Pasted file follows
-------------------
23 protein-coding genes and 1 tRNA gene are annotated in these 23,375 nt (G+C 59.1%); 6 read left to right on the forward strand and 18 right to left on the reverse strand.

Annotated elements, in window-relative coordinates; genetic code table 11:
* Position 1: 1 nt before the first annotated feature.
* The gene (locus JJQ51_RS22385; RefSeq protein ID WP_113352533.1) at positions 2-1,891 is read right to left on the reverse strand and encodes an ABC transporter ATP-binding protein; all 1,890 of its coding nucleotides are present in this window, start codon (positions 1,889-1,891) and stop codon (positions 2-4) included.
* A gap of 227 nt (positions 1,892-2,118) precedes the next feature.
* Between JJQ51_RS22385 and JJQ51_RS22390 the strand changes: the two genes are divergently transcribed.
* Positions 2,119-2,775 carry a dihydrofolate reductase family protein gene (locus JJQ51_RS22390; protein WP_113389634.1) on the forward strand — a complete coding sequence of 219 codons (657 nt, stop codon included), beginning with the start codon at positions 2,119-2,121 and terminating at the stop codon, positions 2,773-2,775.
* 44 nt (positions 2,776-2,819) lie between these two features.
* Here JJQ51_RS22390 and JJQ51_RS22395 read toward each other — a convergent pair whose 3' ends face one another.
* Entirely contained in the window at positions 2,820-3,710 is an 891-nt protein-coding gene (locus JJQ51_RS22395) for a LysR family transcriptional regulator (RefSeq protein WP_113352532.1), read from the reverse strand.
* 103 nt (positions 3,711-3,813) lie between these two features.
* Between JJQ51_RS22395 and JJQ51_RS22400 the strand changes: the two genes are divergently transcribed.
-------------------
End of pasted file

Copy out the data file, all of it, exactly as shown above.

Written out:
23 protein-coding genes and 1 tRNA gene are annotated in these 23,375 nt (G+C 59.1%); 6 read left to right on the forward strand and 18 right to left on the reverse strand.

Annotated elements, in window-relative coordinates; genetic code table 11:
* Position 1: 1 nt before the first annotated feature.
* The gene (locus JJQ51_RS22385; RefSeq protein ID WP_113352533.1) at positions 2-1,891 is read right to left on the reverse strand and encodes an ABC transporter ATP-binding protein; all 1,890 of its coding nucleotides are present in this window, start codon (positions 1,889-1,891) and stop codon (positions 2-4) included.
* A gap of 227 nt (positions 1,892-2,118) precedes the next feature.
* Between JJQ51_RS22385 and JJQ51_RS22390 the strand changes: the two genes are divergently transcribed.
* Positions 2,119-2,775 carry a dihydrofolate reductase family protein gene (locus JJQ51_RS22390; protein WP_113389634.1) on the forward strand — a complete coding sequence of 219 codons (657 nt, stop codon included), beginning with the start codon at positions 2,119-2,121 and terminating at the stop codon, positions 2,773-2,775.
* 44 nt (positions 2,776-2,819) lie between these two features.
* Here JJQ51_RS22390 and JJQ51_RS22395 read toward each other — a convergent pair whose 3' ends face one another.
* Entirely contained in the window at positions 2,820-3,710 is an 891-nt protein-coding gene (locus JJQ51_RS22395) for a LysR family transcriptional regulator (RefSeq protein WP_113352532.1), read from the reverse strand.
* 103 nt (positions 3,711-3,813) lie between these two features.
* Between JJQ51_RS22395 and JJQ51_RS22400 the strand changes: the two genes are divergently transcribed.